Bobby Sanabria is a bandleader, a composer, an incredible drummer and most of all an individual who believes in giving back to the community and the jazz art form that he truly feels grateful to be a part of. He was inspired as a young man growing up in the Bronx of New York City when he watched the legendary Puerto Rican bandleader and percussionist Tito Puente perform a free concert in his neighborhood. Never forgetting that experience, and the fire that it lit within him, Sanabria has by his own estimate, performed thousands of free concerts, and spoken to the students of schools throughout New York City’s education system.
The fruits of his efforts have been evident over the years, but perhaps no more obvious than on his current CD Big Band Urban Folktales where no less than eight different students whose lives he has touched, perform either as instrumentalists or singers. Six former students appear in the orchestra, while Shareef Clayton and her trumpet appear on the song "Since I Fell For You." Singing lead vocals on "Since I Fell For You," is ChareneèWade, another former student.
"I speak to the kids (in the schools) about Latin American music, jazz, its history and performing it. You would be surprised how many of those kids come to me ten or fifteen years later. Any students that I feel deserve to, will be featured in concerts, or on the recordings. Chareneè happens to be one of them. She graduated from the Manhattan School of Music about two or three years ago with a Masters Degree in Jazz Vocal Performance. Before that, she was an honors student at the La Guardia School for the Performing Arts. She had been working around town as a jazz vocalist, but she really never had a platform to showcase her talent. When we were recording this song, I thought that she was the one who should be singing it. She is more than qualified. For me a jazz vocalist is not just someone who interprets the melody, but it is someone who can scat and improvise. Chareneè can certainly do that. She did a beautiful job on "Since I Fell For You."
The orchestration for the Buddy Johnson / Ray Santos "Since I For You," is lush and brings back the big band sound in a way seldom heard today, complete with a call and response between the members of the band and Wade. Joe Fielder has created gorgeous new arrangements and Bobby Sanabria arranged the final montuno. Jazz venues and labels should be lining up to book and sign Chareneè Wade. You should write that name down and remember it because you are going to hear a lot from this young lady in the future.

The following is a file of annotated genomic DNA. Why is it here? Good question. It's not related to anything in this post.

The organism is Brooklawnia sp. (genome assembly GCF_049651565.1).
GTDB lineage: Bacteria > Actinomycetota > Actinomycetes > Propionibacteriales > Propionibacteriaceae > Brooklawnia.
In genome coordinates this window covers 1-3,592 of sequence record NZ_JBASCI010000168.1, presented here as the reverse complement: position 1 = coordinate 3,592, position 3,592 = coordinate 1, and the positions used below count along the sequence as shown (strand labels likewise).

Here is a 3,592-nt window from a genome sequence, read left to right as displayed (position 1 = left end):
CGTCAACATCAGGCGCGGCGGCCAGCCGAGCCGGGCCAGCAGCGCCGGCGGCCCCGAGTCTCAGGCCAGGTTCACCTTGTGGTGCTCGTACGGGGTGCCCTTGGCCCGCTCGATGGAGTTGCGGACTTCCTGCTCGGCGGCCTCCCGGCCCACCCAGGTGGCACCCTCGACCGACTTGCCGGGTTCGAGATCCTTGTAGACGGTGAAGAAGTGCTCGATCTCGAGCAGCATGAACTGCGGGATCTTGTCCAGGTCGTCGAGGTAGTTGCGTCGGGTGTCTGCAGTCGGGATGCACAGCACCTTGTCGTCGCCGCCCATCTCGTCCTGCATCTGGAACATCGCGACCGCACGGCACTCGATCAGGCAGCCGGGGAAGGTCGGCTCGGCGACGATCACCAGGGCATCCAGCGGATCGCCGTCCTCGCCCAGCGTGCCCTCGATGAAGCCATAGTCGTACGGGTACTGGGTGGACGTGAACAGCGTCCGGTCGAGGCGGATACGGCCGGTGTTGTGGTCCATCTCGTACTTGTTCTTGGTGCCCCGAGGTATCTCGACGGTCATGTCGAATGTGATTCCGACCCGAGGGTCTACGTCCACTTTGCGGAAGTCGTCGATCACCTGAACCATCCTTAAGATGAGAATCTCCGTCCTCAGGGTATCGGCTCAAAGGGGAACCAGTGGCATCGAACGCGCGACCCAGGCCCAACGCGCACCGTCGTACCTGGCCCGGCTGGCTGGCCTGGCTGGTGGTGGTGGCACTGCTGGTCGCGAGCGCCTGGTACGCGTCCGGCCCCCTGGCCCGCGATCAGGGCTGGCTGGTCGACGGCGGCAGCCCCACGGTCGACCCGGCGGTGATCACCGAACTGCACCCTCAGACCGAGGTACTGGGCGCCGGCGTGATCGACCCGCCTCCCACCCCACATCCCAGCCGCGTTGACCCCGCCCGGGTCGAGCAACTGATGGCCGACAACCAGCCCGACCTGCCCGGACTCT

At times, it appears that Sanabria is on a one man mission to reach out to today’s young people, and ensure that they feel connected with the jazz music that he loves so much. "The biggest problems that we face in jazz right now are record sales and the lack of radio (airplay). That is because people in the jazz community never thought that this would end in terms of popularity. They failed to think that they had to connect with the youth. When I do concerts, you would be surprised at how many young people come out of there with their minds blown. They come up and ask, ‘Mr. Sanabria, where can I hear more of this music," Sanabria says, placing the focus on the music in his statement, and not on himself.
"At this point in time if you ask a fourteen, fifteen or sixteen year old kid in the streets of the United States what jazz records they listen to, or what jazz artists they are listening to, they would look at you funny. If you ask them, what hip hop artists they listen to, they would name off five or ten people, then rap to you or recite to you some of the things that they learned from those recordings. That tells me that if you can learn something from one of those recordings, then they are intelligent enough to deal with listening to good instrumental music that is done in a very creative way. The fact is the jazz industry has failed to realize that, and little by little every year our sales have gone down. How do we build up the sales in the industry? You have to get to the youth," says Sanabria.
Now Sanabria dives headlong into a discussion comparing music and culture of his youth with today’s world. "I see myself as a revolutionary. I have a revolutionary spirit that I inherited from the sixties and seventies. I grew up during the Vietnam era in the United States. We had high school kids that were very politically conscious. The apathy towards jazz reflects the apathy towards everything in society today. Music reflects the times that it lives in. I think the future of jazz is in what has become known as world jazz music, particularly in Latin America, because our rhythms are so infectious," he says.